After luxuriating in ‘Bama for awhile, the first part of the serious road-trip began. With good friend Ken Pilcher behind the wheel, we set out for Pigeon Forge, Tennessee in search of Dollywood theme park, home to Dolly Parton and a couple of really neat coasters. We arrived in Gatlinburg Wednesday night, July 28th and I was acutely aware that my dreadlocks, nose ring and general blackness was quite the rarity in this small Smoky Mountain town. It certainly alters your perspective if you’ve never felt hundreds of pairs of eyes on you, some aimed with a suspicious squint–some matched with a cautious smile. With black and white thoughts of civil rights brouhaha in my head, we marched through the hot Wednesday to follow and cut out when approaching thunderstorms began closing the rides. We were bound for Georgia.
National Public Radio was our constant friend on the road, especially the show “All Things Considered.” Sometime after we had sated our hunger at the local Ruby Tuesday’s (“whaddya mean you don’t serve alcohol?”), we began picking up news reports of a gunman at large in the Buckhead section of Atlanta.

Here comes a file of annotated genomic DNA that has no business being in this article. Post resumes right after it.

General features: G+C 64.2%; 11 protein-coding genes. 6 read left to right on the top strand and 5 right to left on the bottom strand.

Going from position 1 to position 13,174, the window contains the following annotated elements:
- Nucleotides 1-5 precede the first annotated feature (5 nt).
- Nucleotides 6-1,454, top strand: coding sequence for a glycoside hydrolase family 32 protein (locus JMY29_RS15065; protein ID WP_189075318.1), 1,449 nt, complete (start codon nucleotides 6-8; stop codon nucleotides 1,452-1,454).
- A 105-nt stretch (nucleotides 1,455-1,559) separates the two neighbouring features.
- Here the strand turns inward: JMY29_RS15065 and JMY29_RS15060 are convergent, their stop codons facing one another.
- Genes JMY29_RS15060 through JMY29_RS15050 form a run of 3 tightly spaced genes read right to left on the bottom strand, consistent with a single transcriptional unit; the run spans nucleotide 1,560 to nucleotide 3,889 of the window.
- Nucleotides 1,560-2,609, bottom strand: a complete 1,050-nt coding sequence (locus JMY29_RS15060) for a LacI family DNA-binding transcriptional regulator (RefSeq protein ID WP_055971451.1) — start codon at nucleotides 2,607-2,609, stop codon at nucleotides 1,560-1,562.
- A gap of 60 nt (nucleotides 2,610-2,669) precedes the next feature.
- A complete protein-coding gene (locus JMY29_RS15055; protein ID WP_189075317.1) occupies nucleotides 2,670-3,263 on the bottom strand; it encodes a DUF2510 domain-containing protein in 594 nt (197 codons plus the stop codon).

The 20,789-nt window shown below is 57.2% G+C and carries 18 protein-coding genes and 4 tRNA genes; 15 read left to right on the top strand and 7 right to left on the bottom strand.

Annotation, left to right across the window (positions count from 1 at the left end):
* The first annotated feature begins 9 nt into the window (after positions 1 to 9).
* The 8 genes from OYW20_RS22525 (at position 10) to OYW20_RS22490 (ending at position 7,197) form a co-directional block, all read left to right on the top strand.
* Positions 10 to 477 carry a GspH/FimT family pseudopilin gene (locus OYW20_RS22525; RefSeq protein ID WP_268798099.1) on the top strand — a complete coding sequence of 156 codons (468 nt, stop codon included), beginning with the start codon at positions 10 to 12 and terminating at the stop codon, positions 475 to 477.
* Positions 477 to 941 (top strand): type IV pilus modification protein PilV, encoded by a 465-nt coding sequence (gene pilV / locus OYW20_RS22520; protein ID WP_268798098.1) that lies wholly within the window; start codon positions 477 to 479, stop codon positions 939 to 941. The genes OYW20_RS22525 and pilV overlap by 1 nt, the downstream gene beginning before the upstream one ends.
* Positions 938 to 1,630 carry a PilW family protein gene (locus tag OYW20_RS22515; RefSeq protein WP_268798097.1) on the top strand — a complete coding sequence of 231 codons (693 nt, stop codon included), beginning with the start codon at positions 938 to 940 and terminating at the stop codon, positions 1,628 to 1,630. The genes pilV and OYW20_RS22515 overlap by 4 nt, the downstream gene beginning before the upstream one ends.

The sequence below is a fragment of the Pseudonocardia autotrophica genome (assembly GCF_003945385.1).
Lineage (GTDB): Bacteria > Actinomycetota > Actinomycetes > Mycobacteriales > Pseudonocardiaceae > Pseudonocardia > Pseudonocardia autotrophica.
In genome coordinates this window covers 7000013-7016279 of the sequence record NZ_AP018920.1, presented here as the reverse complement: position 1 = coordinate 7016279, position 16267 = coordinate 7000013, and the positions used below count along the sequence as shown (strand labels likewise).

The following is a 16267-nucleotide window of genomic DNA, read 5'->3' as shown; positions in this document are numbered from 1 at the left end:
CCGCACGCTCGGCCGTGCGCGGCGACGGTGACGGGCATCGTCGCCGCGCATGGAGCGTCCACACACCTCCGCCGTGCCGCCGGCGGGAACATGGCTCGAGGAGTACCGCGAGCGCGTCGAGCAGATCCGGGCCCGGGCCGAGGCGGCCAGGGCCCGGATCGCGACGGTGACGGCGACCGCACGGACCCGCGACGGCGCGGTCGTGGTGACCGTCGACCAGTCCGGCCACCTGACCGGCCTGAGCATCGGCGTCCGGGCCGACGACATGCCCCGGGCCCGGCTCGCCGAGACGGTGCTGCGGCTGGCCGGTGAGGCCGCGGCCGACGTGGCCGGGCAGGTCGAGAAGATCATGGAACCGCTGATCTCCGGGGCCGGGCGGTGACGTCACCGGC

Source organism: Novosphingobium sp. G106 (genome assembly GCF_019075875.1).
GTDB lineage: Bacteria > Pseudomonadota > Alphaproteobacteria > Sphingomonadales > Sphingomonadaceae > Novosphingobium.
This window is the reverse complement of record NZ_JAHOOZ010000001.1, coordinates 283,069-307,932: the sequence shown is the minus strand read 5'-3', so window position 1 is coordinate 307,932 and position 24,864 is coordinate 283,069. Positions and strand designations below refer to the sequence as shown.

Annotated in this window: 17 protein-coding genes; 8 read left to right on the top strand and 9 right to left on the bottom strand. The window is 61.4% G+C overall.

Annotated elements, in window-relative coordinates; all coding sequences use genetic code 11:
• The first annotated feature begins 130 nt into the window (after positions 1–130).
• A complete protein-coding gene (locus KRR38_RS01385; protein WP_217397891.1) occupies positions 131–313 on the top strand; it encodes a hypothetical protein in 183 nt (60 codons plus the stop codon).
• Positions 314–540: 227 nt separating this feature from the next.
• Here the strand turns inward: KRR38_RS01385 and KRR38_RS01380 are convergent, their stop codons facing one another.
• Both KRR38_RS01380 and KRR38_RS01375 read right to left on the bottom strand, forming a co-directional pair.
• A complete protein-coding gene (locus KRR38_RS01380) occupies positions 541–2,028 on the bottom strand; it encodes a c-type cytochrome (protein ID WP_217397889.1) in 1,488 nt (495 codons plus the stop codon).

Exactly where we were headed. Neat.
We rolled into town early Thursday night to find nothing but taillights from the re-directed traffic, they had closed off important roads downtown while police conducted a search of the two high-rise buildings where the killings had occurred. Our Econo-Lodge was not far away from the shooting spree location and it was only at the last moment that it was discovered: the gunman was dead by his own hand. We tuned into local talk radio and followed the reactions as callers vented their frustrations with this crazy world. One man had even been driving alongside the suspect in the green van, listening to radio reports and wondering if this was indeed the guy. He spotted police tailing the van and decided that it must be so. In our motel room later on, CNN offered up the pictures that we had so recently imagined.